This animated video series features innovative biomimicry startups and the organisms that inspired their technologies.

Explore how is shaping sustainable design and innovation in a variety of fields in these engaging 2-3 minute videos.  Each one describes a biological phenomenon and how scientists and innovators applied lessons from nature to create sustainable new technologies.  Consider using these videos in the classroom to introduce students to the topic of biomimicry and the applications of science in emerging technologies.

All of the companies featured in these videos were selected as finalists in the Biomimicry Institute’s Ray of Hope Prize®. Check out the related Ray of Hope Prize Ask Nature Collections for more detail on each of the innovations and the organisms that inspired them.

Enjoy a few of our favorite episodes below then browse the complete series in the YouTube playlist (link at the bottom of the page).

Spiders Reveal Solution for Textiles: Turning Liquid Into Thread

The team at Spintex wanted to mimic spider silk as a textile fiber. By creating a shear-sensitive protein gel and a uniquely biomimetic spinning mechanism, Spintex has developed a process that mimics a spider spinnerets’ ability to create a fiber from a liquid gel, at room temperature, without harsh chemicals. They can create fine and tough, silk-like thread that is produced 1,000 times more energy efficiently than creating plastic fibers. And water is the only by-product.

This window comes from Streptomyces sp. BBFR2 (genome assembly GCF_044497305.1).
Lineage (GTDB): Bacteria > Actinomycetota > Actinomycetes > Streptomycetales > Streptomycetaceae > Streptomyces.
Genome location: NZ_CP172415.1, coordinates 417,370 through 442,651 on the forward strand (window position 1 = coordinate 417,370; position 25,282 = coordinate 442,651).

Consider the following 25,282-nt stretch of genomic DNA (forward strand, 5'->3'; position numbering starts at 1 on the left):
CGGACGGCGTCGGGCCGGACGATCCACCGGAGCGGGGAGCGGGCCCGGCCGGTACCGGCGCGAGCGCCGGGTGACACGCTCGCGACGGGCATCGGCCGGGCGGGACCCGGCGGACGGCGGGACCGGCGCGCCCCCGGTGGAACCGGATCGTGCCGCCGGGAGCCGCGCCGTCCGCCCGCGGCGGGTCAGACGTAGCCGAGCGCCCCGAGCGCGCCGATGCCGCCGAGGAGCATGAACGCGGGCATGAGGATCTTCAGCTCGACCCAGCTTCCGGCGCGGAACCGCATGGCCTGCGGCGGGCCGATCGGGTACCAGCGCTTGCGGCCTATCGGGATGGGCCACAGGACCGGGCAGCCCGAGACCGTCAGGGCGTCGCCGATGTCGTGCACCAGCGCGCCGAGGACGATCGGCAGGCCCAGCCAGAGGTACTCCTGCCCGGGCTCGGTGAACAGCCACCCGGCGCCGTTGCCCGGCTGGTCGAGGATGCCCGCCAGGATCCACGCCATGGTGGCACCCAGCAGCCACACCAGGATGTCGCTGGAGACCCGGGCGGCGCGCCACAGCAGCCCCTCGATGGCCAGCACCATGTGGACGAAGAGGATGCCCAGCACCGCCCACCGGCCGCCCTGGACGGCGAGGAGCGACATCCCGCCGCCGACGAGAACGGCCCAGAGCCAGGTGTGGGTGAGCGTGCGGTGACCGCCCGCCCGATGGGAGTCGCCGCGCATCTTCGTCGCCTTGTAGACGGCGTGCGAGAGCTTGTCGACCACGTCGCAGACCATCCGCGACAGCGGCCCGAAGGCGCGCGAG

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How the Pitcher Plant Inspired a Super-Slippery Coating to Keep Surfaces Clean

spotLESS Materials makes sprayable coatings that repel liquid, sludge, bacteria, mineral deposits, and more. They keep surfaces like toilets clean, drastically reducing the amount of water and cleaning chemicals needed. Their advanced materials are available for home use, and can be sprayed onto glass and ceramic at ambient conditions.

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How the Mantis Shrimp’s Powerful Punch Inspired Stronger Materials

Helicoid Industries makes lighter, stronger, and more impact resistant composites by applying the same internal architecture found in the mantis shrimp’s extremely durable club. Applying the Helicoid® technology reduces raw material use, while creating lighter, more energy efficient components, at an overall lower production cost.

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